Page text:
HP aims to simplify midsize company life with storage array

HP introduced a storage array for medium-sized companies that is designed for ease of use.

As more medium-sized companies consolidate their storage, Hewlett-Packard seized an opportunity on Tuesday with a disk array it says is easier to work with than large-enterprise gear, but delivers more capabilities than entry-level storage.

Pursuing the efficiency of virtualization or just greater uptime, medium-size organizations are bringing storage out of their servers and into SANs (storage area networks). But many don't have the expertise required to set up and run enterprise-class SANs, according to HP. Thus the HP StorageWorks 4400 Enterprise Virtual Array (EVA4400), a platform with eight drives and two controllers all in one shelf that is designed to be discovered, configured and set up in less than an hour.

The EVA4400 is available now and destined for the low end of the midrange market, starting at a list price of $AU25,111, director of marketing in the SAN division of HP's StorageWorks group, Kyle Fitze, said. These customers tend to have about 1000 employees, though some smaller enterprises may need this type of gear if they use a lot of storage, he said. Medium-sized businesses often see enterprise storage gear as too complex but need more than entry-level technology, he said.

Consolidating drives and controllers in one shelf cuts costs, Fitze said. The two controllers that manage the drives operate simultaneously and can keep the system running if one fails. The array can be configured with drives ranging from 146GB to 1TB. Fully expanded on multiple shelves, the system can support as much as 96TB of storage.

Also Tuesday, HP introduced a set of 8Gbps (bit-per-second) Fibre Channel gear that can be used with the EVA4400. It delivers double the speed of the 4Gbps Fibre Channel technology now commonly used in SANs. The portfolio, including a switch, a PCI Express host bus adapter and software, is available now for $US8199.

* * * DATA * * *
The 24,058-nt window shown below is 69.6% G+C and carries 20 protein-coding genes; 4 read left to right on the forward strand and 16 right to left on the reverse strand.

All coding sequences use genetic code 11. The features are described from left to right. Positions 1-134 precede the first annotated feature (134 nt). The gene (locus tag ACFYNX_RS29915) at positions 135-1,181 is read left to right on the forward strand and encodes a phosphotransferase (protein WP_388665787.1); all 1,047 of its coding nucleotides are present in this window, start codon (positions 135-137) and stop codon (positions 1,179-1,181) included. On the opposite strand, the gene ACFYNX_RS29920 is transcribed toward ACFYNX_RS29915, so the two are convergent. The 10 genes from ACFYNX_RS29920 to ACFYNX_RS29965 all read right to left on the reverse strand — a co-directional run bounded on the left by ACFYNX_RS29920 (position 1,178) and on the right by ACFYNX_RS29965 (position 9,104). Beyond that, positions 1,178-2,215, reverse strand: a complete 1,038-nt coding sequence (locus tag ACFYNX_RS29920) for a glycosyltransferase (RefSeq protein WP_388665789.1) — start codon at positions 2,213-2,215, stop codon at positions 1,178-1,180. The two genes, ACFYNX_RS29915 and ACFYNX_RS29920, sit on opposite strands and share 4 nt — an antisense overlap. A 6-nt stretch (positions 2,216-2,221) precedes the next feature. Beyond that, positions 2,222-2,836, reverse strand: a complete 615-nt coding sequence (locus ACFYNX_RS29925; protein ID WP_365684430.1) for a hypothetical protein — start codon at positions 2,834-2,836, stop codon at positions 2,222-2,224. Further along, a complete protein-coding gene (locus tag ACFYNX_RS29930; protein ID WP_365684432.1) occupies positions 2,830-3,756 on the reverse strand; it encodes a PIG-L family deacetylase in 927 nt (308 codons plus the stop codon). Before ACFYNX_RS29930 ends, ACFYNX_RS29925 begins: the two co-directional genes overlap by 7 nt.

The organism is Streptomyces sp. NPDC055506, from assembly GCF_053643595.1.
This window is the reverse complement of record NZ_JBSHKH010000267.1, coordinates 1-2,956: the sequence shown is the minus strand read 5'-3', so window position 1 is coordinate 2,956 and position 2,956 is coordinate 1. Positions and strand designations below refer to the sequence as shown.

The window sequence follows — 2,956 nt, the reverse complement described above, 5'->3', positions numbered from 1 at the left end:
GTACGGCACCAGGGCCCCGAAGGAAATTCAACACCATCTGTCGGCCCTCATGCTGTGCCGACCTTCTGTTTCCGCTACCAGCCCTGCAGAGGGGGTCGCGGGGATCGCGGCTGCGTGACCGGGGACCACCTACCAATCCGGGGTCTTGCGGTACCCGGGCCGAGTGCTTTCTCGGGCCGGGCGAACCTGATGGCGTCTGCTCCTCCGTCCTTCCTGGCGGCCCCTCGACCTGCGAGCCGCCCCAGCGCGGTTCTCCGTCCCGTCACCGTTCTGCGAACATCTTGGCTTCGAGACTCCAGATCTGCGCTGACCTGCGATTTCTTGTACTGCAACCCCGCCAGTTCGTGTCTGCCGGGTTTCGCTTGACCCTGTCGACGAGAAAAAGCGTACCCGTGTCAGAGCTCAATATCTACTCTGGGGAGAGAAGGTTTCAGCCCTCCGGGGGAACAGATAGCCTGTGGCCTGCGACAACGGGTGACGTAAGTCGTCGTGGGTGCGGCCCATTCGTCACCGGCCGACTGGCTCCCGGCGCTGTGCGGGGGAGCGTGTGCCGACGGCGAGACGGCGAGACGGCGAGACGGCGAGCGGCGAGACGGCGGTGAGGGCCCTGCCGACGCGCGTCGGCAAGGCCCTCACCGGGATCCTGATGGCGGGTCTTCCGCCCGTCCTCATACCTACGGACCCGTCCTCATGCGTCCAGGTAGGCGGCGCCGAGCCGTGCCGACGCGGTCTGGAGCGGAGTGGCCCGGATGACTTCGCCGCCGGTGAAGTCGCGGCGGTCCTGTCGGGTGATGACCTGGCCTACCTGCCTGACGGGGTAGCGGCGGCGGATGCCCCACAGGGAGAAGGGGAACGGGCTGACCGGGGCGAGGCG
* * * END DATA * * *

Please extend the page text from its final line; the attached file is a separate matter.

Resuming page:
Pattillo Construction uses an HP MSA1000 storage array that's about 6 years old, said IT director, Buzz Kaas. The industrial park development and management company in Stone Mountain, Georgia, has about 4TB of data, which is growing as records such as architectural drawings and leases become digital, Kaas said. He tested the EVA4400 and found he could install and set it up in about 10 minutes, a process that would have taken overnight with the older array. Pattillo has an IT staff of two and pays a consultant to manage the MSA1000. By contrast, the staff could handle daily management of the EVA4400 by itself, Kaas said.

Like other storage vendors, HP recently has been trying to make high-end storage easier to use so it can attract smaller customers, said IDC analyst Natalya Yezhkova. Most midsize companies don't have storage specialists, and if they buy advanced storage systems, they need to either get tools that simplify management or hire additional staff, she said.

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